That's why a group of five Davis County officials visited Tacoma, Wash., recently. The group scrutinized a federal Immigration & Naturalization Service prison to see the construction process used.
Pre-cast concrete jails are one option county officials have been eyeing. Their project architect, Edwards & Daniels (E&D) Architects of Salt Lake City, has recently completed jails in Sweetwater County, Wyo., Summit County outside of Park City, and Wasatch County, near Heber City. It also designed the existing Davis County Jail.
The Tacoma jail uses steel-shell walls with a concrete core.
"We knew we could save money by utilizing those cells, the question was how much," said E&D's John Shuttleworth. "That (cost) still really needs to be determined.
"By and large, I think it was determined to be a satisfactory approach," but there are other issues that both he and Kevin McLeod, Sheriff's Chief Deputy raised.
"There are seams that have to be spot welded" and spaces that have to be glued shut -- essentially gaps that could pose problems over time, he said.
"If you leave a seam crack an inmate will dig it out. That's probably our only concern," he said, saying the building has a "slick, tidy finish."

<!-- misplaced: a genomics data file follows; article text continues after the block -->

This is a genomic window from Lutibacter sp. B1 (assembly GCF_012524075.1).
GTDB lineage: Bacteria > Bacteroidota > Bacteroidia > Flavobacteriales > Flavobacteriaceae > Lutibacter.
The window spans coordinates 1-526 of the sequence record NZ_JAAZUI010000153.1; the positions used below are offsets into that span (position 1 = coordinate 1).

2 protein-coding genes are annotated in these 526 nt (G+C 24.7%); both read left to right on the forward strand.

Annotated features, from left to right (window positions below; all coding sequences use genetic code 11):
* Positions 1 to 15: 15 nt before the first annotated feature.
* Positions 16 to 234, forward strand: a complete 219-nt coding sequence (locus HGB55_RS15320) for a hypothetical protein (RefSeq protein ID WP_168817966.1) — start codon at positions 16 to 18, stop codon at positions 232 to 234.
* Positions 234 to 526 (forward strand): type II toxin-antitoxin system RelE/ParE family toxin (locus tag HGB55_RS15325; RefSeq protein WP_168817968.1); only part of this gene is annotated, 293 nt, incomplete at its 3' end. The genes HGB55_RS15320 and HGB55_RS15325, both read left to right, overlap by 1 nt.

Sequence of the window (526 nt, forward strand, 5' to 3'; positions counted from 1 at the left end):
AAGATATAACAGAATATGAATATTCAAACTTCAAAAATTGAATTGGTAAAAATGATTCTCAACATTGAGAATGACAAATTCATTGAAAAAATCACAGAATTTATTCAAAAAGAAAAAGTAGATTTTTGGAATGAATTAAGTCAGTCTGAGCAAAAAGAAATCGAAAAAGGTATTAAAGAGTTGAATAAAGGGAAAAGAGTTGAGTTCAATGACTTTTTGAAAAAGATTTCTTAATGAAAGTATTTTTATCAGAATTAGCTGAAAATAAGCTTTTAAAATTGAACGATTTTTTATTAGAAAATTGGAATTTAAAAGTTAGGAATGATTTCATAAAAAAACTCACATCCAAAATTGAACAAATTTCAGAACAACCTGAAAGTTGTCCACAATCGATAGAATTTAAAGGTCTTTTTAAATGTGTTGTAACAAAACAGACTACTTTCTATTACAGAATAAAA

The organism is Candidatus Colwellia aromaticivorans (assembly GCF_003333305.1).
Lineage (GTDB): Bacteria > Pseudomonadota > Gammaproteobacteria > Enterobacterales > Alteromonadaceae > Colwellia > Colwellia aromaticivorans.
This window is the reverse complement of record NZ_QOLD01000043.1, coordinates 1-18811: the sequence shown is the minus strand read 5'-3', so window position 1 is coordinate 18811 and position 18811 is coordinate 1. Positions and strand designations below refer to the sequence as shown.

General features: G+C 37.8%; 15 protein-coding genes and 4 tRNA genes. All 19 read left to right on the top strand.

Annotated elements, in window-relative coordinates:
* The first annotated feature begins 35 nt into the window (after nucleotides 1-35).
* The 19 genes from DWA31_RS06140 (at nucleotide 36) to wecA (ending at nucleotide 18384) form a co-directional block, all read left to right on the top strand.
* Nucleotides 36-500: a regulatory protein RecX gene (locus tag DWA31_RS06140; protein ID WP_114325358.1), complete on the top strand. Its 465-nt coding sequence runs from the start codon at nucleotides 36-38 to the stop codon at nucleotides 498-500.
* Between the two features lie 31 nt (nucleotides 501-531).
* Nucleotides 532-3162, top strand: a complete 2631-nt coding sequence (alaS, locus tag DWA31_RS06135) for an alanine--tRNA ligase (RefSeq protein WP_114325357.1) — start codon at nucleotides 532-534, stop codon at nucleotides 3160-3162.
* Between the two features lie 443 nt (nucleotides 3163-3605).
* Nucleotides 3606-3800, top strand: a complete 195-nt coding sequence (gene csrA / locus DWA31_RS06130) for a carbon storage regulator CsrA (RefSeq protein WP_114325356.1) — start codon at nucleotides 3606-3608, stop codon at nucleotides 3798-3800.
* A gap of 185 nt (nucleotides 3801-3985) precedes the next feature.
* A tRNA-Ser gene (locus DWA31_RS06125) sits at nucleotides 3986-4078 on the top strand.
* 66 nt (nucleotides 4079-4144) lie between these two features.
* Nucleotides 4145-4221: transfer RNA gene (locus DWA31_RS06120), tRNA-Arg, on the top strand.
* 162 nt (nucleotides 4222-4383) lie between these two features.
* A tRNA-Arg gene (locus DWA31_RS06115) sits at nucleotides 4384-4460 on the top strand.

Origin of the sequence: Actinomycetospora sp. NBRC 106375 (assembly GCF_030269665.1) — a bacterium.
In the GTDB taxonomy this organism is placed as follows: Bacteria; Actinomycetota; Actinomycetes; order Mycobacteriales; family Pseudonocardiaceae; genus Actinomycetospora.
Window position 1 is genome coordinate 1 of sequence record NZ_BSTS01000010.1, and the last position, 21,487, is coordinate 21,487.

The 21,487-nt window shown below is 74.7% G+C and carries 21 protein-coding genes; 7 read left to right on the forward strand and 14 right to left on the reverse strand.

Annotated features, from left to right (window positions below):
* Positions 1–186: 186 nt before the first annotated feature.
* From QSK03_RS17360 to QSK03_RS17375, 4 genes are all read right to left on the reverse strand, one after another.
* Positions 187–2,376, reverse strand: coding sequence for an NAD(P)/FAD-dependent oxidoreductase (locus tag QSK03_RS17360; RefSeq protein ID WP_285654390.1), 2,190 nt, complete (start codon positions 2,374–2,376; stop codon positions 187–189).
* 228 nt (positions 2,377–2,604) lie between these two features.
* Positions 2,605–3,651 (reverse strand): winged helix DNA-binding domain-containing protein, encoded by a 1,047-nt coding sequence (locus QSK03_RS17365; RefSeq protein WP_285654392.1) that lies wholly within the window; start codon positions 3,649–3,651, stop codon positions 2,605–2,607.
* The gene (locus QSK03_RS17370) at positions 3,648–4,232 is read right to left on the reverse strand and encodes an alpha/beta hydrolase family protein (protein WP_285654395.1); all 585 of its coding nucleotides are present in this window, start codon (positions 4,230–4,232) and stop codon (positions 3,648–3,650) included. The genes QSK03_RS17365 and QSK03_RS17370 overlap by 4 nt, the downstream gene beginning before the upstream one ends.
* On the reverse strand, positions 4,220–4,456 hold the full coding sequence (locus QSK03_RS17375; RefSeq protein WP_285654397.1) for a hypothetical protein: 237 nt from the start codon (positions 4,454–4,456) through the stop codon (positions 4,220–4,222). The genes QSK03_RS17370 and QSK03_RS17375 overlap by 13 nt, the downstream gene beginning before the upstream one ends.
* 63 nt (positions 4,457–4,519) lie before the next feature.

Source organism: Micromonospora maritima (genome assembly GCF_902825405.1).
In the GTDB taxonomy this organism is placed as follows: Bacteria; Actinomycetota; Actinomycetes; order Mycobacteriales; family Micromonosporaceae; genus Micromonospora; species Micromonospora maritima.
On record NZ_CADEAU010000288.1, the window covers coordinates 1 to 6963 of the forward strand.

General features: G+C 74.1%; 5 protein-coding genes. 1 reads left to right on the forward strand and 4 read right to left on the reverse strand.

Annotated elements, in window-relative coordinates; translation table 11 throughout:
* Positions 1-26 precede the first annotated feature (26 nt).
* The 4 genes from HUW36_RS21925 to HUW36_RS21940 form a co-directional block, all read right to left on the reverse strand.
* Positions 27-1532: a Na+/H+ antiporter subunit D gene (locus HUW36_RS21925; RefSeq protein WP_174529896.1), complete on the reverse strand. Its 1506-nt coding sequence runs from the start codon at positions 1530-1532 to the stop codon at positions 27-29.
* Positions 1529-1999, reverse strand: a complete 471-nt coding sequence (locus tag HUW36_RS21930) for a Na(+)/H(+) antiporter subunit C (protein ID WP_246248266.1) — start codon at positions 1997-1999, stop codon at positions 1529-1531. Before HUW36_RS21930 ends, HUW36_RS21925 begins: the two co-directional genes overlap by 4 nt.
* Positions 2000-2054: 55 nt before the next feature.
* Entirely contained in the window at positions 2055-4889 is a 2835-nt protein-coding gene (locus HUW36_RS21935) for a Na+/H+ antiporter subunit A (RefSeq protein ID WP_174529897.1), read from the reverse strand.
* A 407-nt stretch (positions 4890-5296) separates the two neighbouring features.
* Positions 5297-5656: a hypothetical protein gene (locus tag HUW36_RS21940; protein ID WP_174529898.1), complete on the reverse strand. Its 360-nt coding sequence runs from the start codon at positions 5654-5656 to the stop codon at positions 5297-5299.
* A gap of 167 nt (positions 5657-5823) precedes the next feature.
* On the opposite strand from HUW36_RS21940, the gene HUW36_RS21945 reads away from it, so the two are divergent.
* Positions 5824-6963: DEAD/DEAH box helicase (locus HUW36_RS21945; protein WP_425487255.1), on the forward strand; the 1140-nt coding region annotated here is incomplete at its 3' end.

"There are joints in the steel cells which do create a potential for ultimate degradation over time, plus some maintenance issues" over the long term, that could pose a problem, Shuttleworth said.
"The pre-cast concrete cells kind've have a seamless surface in the cells, no real joints," he said.
"We saw some finished areas that were a little rough," McLeod said of the Tacoma jail.
The five went there to look at such issues as noise levels, impact of voices, pounding on walls, even "excessive echoing," impact -- issues that can occur in a jail setting.
"What they (Tacoma officials) told us is the actual material cost is slightly higher than pre-cast," but the steel method probably could be completed more quickly, McLeod said.
"We don't want only one option. We want to build it as fast as possible," he said. "We're aware these are taxpayer dollars paying for it. We want to have something that is the most efficient in cost and operations."
Expansion of the Davis County jail was recommended by a citizens study committee that met for nearly a year. Its recommendation was made last summer.
On Nov. 2, voters approved selling of up to $24.8 million in bonds for the project, which will essentially double the size of the existing jail, including larger kitchen and laundry facilities.
No additional tax dollars are envisioned for the jail, which should see an early summer construction start, with completion anticipated by late 2006. Bonding charges should "roll over" from the bond for the existing jail, to the new bond.
However, an estimated $35 a year average tax will have to be levied, possibly for the 2006 calendar/fiscal year for operations.
It will pay for maintenance and operations of the new facility, including additional staff. email@example.com